Fri, Jun 15, 2018 - Page 3 News List

Teachers could retire en masse, KMT cautions

JUST MORE CUTS:The KMT said conditions on payouts to teachers hired after 1995 were slipped through under the guise of pension reform as a cost-cutting measure

By Sean Lin  /  Staff reporter

Chinese Nationalist Party (KMT) legislators Alex Fai, left, and Johnny Chiang, right, yesterday clasp hands in a show of unity as the party’s legislative caucus elected its whip in Taipei.

Photo: Chang Chia-ming, Taipei Times

An amendment passed in June last year that stipulates a one-year window for retiring public-school teachers hired after 1995 to claim compensation could prompt a wave of retirements, Chinese Nationalist Party (KMT) lawmakers said yesterday, urging the Democratic Progressive Party (DPP) caucus to retract the legislation.

The source of contention is Article 34 of the Act Governing Retirement, Severance, and Bereavement Compensation for the Teaching and Other Staff Members of Public Schools (公立學校教職員退休資遣撫卹條例), which, when coupled with measures set out by the Ministry of Education for the pension cuts, would require public-school teachers who were hired after 1995 and meet the conditions for retirement to claim the compensation within one year of the amendments’ implementation — before July 1 next year — or forfeit the compensation.

When pension cuts for public-school teachers were reviewed in committee, the KMT lawmakers urged their DPP peers to retract the draft legislation, as imposing a window for qualified teachers to claim the compensation would be unfair to teachers hired after 1995, when the “new” pension system took effect, KMT Legislator Ko Chih-en (柯志恩) told a news conference in Taipei.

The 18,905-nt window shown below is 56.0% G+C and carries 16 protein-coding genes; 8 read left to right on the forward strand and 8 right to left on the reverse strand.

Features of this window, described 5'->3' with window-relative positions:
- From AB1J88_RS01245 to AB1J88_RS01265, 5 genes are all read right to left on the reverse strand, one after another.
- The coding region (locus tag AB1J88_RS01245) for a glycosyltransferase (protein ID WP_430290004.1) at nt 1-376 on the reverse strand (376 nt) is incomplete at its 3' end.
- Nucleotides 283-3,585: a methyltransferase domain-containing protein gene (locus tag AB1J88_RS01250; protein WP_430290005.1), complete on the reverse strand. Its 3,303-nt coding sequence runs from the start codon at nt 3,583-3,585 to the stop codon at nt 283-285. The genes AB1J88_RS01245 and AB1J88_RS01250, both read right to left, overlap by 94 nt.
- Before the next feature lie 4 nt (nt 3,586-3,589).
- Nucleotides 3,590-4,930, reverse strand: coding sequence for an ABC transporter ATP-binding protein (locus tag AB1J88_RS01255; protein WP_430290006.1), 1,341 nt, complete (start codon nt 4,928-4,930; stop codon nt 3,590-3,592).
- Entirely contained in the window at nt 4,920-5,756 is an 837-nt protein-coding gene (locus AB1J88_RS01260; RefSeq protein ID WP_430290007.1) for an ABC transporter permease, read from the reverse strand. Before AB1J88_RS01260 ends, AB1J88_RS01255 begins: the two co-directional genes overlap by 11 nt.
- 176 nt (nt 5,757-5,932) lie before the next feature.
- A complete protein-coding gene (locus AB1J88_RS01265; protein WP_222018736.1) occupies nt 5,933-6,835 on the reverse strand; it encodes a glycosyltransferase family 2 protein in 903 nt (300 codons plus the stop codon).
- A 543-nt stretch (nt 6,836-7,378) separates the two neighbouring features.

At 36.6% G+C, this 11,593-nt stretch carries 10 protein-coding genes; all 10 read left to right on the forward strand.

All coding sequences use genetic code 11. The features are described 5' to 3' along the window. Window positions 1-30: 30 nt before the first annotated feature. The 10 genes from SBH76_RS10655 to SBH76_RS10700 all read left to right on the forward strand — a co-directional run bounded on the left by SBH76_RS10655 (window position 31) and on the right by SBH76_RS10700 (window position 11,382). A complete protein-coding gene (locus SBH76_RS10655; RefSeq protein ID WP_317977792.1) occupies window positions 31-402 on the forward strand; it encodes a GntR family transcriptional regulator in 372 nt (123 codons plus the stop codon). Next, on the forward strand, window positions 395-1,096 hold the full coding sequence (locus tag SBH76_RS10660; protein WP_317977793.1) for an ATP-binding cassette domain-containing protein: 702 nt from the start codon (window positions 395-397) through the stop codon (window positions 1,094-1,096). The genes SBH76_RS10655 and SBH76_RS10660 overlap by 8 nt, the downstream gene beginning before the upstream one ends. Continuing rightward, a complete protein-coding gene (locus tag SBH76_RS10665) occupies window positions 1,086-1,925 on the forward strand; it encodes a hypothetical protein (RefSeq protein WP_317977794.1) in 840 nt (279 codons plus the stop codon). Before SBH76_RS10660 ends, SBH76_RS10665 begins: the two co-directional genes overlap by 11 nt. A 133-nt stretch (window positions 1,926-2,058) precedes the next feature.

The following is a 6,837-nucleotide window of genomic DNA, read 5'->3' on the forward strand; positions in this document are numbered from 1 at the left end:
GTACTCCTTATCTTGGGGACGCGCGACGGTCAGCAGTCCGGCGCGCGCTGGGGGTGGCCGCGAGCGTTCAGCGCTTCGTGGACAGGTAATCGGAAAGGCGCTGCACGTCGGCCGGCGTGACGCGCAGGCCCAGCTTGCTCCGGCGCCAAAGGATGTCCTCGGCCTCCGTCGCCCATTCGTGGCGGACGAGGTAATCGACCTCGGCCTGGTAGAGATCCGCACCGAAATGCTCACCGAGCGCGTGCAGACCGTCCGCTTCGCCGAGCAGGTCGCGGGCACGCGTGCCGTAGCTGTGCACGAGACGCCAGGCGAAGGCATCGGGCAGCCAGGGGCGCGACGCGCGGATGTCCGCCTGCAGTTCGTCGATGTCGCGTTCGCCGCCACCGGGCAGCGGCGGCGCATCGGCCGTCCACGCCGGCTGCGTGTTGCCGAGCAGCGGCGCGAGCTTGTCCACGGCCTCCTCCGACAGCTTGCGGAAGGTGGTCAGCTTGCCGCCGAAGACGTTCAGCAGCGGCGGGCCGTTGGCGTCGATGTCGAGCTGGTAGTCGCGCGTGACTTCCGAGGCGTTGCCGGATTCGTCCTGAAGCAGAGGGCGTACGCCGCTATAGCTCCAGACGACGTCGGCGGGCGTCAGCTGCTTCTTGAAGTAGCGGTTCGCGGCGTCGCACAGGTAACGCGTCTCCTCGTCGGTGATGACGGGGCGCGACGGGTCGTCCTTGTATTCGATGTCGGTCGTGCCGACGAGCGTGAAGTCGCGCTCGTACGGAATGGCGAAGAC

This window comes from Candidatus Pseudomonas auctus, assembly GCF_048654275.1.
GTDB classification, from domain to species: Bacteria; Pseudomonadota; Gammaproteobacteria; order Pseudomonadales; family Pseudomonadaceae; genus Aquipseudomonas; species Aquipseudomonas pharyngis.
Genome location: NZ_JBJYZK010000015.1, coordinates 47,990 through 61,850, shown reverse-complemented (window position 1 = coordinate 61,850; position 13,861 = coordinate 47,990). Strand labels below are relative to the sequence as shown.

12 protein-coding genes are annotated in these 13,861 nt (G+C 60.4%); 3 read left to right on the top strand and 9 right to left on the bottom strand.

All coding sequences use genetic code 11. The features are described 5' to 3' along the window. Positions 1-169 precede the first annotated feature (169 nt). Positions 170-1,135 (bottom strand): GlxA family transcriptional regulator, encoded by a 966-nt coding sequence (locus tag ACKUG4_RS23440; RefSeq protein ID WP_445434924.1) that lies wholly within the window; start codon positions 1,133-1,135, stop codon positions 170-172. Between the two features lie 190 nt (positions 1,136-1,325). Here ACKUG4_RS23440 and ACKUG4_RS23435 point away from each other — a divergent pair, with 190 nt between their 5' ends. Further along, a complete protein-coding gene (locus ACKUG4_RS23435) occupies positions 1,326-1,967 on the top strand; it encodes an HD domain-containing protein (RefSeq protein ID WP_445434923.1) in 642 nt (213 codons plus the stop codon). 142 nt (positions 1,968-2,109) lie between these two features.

The “new” pension system for civil servants and public-school teachers implemented in 1995 cancelled the 18 percent preferential interest rate for some savings accounts and required that the government and would-be claimants jointly contribute toward a “pension fund.”

New civil servants and teachers at the time were required to pay a monthly fee from their salaries and forgo the preferential interest rate, while their predecessors’ pensions were solely financed by the government and continued to be eligible for the rate.

However, the DPP caucus refused to reconsider the KMT’s proposal, with the Ministry of Civil Service saying at the time that if all faculty members employed from 1995 onwards were to claim the compensation, it would lead to an additional burden to the government of NT$30 billion (US$1 billion) over 20 years, Ko said.

The DPP should not use the pension reform for civil servants and public-school teachers as a pretext to create conditions for claiming the compensation, KMT Legislator John Wu (吳志揚) said, adding that it contravenes the principle of legitimate expectation and could prompt a wave of retirements.

The KMT caucus had to make strenuous efforts to secure a slot for its motion to amend the article to be reviewed during the current provisional session, KMT Legislator Chiang Nai-hsin (蔣乃辛) said.

He urged DPP Legislator Tuan Yi-kang (段宜康), who cochairs the Judiciary and Organic Laws Committee with Wu, to schedule a review of the KMT’s proposal before July 1 or yield the right to schedule such a review to Wu, so the problem could be fixed before the new pension system takes effect.

In related news, KMT Legislator Johnny Chiang (江啟臣) yesterday became the new KMT caucus whip after beating KMT Legislator Alex Fai (費鴻泰), who was widely perceived as the candidate preferred by KMT headquarters, by two votes in a caucus election, while KMT Legislator Wu became the KMT caucus deputy secretary-general after his rival, KMT Legislator Arthur Chen (陳宜民), withdrew from the election.

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